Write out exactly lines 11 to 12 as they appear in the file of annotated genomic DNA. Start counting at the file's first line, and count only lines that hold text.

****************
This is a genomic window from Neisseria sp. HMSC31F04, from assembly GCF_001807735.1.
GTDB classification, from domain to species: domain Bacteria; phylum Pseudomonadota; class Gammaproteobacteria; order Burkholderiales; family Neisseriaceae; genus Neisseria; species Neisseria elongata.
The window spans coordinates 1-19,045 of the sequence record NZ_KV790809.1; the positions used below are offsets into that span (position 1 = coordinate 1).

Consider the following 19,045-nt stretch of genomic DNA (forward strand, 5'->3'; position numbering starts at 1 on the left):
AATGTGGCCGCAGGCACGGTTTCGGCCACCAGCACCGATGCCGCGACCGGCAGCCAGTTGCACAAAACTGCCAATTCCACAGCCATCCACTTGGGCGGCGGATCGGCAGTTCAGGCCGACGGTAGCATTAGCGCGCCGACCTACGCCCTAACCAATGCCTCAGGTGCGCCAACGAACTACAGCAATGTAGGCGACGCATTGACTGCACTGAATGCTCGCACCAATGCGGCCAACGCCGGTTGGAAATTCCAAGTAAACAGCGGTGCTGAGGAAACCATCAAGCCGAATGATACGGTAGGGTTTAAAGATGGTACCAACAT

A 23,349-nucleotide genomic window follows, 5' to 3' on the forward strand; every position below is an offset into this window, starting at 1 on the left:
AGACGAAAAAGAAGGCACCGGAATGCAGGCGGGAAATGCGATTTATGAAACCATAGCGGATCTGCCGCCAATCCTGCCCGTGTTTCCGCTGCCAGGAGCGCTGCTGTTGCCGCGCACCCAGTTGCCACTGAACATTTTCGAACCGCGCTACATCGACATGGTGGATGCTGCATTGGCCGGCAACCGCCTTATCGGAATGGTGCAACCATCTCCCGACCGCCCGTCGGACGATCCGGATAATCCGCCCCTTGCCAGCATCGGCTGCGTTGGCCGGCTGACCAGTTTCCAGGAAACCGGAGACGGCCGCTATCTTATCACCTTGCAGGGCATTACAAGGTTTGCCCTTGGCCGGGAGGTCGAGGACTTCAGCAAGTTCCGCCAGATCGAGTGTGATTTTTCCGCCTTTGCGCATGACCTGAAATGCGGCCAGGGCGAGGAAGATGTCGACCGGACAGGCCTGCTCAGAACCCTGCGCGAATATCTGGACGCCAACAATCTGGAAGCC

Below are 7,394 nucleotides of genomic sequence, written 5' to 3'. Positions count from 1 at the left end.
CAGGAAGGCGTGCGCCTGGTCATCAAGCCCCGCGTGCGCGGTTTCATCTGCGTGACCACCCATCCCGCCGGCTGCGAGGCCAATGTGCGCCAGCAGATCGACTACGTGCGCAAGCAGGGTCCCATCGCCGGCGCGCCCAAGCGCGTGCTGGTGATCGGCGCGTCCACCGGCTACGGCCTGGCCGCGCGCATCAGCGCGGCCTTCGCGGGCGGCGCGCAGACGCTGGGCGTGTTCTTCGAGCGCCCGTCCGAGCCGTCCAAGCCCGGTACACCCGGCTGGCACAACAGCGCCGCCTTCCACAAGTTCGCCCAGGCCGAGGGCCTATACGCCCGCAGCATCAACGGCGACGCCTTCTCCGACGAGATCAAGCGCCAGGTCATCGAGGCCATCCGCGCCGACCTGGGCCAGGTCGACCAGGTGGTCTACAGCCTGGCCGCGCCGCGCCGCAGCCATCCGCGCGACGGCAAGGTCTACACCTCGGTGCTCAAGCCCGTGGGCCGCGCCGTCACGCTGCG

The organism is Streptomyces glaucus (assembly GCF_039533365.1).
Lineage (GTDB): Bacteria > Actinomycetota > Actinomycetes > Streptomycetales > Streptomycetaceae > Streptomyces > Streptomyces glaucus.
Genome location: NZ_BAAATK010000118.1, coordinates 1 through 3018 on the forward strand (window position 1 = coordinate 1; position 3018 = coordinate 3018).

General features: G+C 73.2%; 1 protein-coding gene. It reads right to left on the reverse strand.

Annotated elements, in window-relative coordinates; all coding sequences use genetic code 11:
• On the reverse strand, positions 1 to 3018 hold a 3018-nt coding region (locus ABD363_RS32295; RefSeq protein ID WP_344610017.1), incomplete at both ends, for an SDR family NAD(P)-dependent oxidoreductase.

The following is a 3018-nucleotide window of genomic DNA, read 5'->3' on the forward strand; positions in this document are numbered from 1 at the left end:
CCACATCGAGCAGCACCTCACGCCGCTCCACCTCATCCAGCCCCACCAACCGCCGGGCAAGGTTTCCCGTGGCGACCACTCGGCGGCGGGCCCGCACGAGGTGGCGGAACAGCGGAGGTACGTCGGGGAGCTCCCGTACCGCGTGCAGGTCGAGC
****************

Lineage (GTDB): Bacteria > Actinomycetota > Actinomycetes > Streptomycetales > Streptomycetaceae > Streptomyces > Streptomyces glaucus.
Genome location: NZ_BAAATK010000118.1, coordinates 1 through 3018 on the forward strand (window position 1 = coordinate 1; position 3018 = coordinate 3018).